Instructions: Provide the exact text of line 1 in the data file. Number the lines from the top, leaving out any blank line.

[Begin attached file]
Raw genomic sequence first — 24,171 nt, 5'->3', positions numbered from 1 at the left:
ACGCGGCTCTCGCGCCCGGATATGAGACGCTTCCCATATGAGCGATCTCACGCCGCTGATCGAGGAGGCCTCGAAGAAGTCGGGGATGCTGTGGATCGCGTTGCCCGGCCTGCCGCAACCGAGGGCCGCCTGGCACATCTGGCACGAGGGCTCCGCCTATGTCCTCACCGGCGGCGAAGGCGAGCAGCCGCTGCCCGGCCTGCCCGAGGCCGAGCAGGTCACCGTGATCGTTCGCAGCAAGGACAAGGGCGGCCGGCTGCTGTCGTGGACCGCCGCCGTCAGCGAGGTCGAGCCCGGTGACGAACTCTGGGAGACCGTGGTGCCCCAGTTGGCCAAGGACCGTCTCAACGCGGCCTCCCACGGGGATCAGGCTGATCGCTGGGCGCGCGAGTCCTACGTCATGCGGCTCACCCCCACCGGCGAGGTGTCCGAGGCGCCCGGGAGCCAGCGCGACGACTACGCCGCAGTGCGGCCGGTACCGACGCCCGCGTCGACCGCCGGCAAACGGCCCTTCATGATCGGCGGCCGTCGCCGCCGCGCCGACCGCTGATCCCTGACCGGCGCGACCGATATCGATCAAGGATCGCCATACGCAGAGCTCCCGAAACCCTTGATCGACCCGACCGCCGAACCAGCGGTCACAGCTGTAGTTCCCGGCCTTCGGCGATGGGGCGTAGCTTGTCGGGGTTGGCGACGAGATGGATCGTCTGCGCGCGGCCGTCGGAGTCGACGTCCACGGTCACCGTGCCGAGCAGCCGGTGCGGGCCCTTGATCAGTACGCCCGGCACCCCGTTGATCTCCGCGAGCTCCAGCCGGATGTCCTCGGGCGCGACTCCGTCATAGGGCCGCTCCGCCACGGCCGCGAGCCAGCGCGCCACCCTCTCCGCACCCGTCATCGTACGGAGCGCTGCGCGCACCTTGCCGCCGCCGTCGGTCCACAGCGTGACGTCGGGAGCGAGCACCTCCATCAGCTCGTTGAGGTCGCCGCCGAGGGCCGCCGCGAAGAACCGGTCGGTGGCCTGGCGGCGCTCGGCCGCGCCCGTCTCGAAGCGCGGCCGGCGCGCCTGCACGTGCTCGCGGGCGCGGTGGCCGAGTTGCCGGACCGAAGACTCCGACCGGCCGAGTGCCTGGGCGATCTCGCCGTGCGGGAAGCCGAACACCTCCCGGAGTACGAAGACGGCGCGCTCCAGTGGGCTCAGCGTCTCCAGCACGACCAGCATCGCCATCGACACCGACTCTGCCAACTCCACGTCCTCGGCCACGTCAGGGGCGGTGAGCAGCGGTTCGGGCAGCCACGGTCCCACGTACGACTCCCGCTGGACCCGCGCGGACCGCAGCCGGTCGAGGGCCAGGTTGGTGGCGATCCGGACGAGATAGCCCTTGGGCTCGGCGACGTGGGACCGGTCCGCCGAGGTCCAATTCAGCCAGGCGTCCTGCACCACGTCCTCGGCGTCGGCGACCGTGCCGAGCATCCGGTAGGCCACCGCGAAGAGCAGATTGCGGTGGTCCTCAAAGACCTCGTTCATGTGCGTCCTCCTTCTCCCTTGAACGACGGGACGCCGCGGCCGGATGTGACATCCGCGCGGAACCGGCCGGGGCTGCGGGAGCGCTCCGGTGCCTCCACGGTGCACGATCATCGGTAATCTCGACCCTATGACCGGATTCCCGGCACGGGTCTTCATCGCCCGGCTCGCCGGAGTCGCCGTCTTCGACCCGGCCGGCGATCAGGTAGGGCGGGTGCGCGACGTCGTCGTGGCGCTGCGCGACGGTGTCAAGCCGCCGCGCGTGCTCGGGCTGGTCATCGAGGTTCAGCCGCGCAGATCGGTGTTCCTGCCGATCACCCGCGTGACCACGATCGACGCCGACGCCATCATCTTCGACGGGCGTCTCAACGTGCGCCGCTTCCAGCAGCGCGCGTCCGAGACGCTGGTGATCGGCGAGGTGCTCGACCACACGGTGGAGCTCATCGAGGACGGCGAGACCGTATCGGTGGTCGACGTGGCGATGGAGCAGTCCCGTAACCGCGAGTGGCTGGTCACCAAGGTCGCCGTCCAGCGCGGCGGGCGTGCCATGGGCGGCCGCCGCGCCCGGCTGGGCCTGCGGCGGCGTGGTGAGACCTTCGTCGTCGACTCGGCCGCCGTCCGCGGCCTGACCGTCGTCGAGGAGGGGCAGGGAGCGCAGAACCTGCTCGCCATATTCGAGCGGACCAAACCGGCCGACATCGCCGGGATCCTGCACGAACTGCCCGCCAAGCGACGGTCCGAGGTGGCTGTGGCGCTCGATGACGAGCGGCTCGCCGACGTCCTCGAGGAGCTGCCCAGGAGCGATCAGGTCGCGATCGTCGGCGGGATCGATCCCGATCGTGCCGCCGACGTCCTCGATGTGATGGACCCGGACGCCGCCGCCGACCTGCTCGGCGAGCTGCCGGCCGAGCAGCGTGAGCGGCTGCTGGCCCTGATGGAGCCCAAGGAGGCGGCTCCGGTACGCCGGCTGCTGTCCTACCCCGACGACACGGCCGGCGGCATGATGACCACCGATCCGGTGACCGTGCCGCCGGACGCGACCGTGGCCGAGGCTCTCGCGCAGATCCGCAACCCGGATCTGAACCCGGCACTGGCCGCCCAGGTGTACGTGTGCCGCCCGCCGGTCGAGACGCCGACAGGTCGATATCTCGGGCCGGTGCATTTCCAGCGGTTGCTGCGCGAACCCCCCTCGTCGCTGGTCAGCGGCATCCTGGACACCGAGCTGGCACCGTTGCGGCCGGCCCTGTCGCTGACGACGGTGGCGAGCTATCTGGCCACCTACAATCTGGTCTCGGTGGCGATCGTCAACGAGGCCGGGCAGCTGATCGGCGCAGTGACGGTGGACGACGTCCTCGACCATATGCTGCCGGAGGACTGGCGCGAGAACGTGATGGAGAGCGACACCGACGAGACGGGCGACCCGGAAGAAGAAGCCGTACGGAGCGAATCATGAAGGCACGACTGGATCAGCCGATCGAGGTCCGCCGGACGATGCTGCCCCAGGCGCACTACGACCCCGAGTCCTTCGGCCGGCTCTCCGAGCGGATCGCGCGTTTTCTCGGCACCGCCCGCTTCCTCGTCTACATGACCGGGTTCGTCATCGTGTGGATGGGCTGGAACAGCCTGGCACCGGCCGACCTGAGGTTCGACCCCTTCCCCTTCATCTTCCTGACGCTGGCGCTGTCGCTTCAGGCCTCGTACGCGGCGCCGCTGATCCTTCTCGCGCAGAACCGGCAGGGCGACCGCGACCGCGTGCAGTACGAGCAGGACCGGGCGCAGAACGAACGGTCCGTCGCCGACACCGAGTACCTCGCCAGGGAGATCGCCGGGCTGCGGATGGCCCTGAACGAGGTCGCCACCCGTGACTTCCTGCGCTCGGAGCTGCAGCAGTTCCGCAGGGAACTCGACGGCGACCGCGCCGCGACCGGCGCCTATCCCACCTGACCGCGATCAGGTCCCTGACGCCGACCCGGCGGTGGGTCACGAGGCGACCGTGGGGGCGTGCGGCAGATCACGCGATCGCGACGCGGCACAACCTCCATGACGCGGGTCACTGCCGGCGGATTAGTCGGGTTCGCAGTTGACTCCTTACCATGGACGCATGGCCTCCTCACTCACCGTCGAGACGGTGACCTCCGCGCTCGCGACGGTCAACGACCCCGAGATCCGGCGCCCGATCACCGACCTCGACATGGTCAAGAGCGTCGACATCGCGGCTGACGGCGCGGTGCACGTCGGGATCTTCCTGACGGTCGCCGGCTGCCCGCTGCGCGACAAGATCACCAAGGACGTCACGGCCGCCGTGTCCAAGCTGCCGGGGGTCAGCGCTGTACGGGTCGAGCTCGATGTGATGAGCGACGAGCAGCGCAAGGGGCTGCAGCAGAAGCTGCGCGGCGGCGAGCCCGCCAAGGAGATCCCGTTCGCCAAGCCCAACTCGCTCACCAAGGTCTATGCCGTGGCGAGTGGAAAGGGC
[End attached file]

Raw genomic sequence first — 24,171 nt, 5'->3', positions numbered from 1 at the left: